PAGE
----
CHRISTOPHER PYNE: Well there's been quite a bit of criticism of those four subjects in the national curriculum over the last few years. Criticisms have ranged from it being too rigid, too prescriptive right through to the necessity of having themes. For example, your listeners might like to know that the national curriculum has three themes through every subject: Australia's place in Asia, Indigenous Australia, and the third theme is sustainability. Now there's some question as to whether things like Indigenous Australia and Australia's place in Asia are part of the maths curriculum, for example, and I think that is a good question so we need to ask those questions, make sure that we've got the best and most robust curriculum we can have for Australia in the 21st century.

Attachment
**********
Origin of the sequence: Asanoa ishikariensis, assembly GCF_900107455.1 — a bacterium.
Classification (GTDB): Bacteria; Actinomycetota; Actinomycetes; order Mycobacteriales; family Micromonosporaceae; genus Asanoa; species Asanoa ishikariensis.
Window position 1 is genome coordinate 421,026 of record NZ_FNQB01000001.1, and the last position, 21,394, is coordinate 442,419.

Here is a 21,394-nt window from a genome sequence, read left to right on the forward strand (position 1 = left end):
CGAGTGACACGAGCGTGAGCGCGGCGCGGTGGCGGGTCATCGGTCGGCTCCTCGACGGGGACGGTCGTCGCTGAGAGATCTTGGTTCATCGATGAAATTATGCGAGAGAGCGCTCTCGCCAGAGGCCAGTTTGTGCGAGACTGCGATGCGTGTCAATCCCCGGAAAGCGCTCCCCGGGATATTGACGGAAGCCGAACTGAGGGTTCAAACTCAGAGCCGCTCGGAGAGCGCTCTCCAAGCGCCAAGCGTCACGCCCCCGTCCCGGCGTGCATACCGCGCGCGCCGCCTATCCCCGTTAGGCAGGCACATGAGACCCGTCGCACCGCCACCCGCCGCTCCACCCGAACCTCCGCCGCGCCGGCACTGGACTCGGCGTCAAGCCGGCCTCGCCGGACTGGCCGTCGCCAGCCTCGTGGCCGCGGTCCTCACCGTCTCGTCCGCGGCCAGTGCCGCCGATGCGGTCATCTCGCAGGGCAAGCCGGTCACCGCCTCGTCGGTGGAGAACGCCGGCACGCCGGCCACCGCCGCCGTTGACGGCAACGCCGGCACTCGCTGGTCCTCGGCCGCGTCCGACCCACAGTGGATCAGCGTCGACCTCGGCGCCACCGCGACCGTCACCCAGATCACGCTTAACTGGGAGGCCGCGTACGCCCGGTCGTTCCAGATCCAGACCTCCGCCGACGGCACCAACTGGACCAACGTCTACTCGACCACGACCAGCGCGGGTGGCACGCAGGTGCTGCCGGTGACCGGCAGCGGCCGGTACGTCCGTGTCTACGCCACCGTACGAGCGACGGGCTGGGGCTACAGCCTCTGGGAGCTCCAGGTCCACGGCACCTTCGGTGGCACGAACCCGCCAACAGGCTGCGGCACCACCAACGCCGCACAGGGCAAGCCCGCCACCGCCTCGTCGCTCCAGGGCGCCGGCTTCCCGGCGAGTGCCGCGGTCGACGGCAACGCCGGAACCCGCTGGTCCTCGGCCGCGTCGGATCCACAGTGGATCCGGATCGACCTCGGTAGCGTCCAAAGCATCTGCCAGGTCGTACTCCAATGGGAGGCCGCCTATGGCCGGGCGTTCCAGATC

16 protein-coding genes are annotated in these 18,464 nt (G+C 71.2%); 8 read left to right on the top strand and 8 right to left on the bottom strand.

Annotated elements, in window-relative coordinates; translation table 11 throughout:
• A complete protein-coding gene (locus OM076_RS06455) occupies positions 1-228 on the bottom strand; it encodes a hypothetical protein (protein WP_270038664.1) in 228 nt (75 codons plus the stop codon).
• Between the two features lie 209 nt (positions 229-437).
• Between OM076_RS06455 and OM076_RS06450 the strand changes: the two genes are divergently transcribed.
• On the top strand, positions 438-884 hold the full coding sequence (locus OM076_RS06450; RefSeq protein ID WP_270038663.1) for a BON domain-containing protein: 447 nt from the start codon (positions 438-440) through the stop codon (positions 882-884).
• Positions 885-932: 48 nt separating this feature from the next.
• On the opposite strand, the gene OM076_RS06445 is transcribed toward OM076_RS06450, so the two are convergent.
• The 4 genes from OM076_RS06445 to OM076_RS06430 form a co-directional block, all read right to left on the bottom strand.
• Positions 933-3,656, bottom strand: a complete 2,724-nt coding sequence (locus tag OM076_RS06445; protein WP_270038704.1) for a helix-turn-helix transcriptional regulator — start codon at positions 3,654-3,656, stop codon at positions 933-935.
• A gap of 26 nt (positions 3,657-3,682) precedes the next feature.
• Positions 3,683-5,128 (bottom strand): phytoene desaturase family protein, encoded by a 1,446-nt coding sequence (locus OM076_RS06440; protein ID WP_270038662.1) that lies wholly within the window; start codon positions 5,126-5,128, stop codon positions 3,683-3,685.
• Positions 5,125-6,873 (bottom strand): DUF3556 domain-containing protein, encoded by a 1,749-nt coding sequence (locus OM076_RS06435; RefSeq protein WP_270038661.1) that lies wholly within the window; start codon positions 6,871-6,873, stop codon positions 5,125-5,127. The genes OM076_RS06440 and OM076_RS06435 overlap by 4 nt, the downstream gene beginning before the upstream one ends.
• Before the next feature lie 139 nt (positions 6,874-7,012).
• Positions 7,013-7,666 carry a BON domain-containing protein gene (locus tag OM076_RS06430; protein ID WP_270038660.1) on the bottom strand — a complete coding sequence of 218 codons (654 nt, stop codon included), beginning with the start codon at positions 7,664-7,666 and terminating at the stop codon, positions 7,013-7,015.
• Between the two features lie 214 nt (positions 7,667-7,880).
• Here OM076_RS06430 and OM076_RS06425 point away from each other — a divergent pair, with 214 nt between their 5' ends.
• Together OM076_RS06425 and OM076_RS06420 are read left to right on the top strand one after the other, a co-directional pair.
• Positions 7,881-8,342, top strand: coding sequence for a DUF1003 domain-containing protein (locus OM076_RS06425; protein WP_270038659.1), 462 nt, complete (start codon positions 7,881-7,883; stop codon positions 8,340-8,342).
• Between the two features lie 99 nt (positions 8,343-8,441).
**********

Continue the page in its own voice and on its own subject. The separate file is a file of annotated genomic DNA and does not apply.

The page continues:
ANDREA BURNS: I know that Australia has certainly been lagging behind some of our close neighbours for years now. Is it the curriculum that needs to change or do you see that the differences are a little more cultural?
CHRISTOPHER PYNE: There are a number of things that need to change. We need to engage parents very deeply in their child's education, which hasn't been the policy of schools or governments over the last few decades. We need to have a big emphasis on the quality of our teachers, so that the who is teaching is just as important as what they're being taught. The proof of the pudding that the funding is not the main issue in education is that we've actually spent 40 per cent more on education in the last 10 years, and yet our results have gone backwards. Other countries in the OECD that spend less per student than we do get better results than we do, so you have to look beyond that to the other issues, and today is a very positive step to making sure that we focus on other things besides just money.
ANDREA BURNS: I know that one issue that you have cited this morning is that many students are reaching university level and they're still – their literacy is at a remedial level – that they're needing help to bring it up. This is an issue that our Member for Perth, Alannah MacTiernan raised a couple of months ago. Don't tell me that you're listening to Alannah, are you Minister?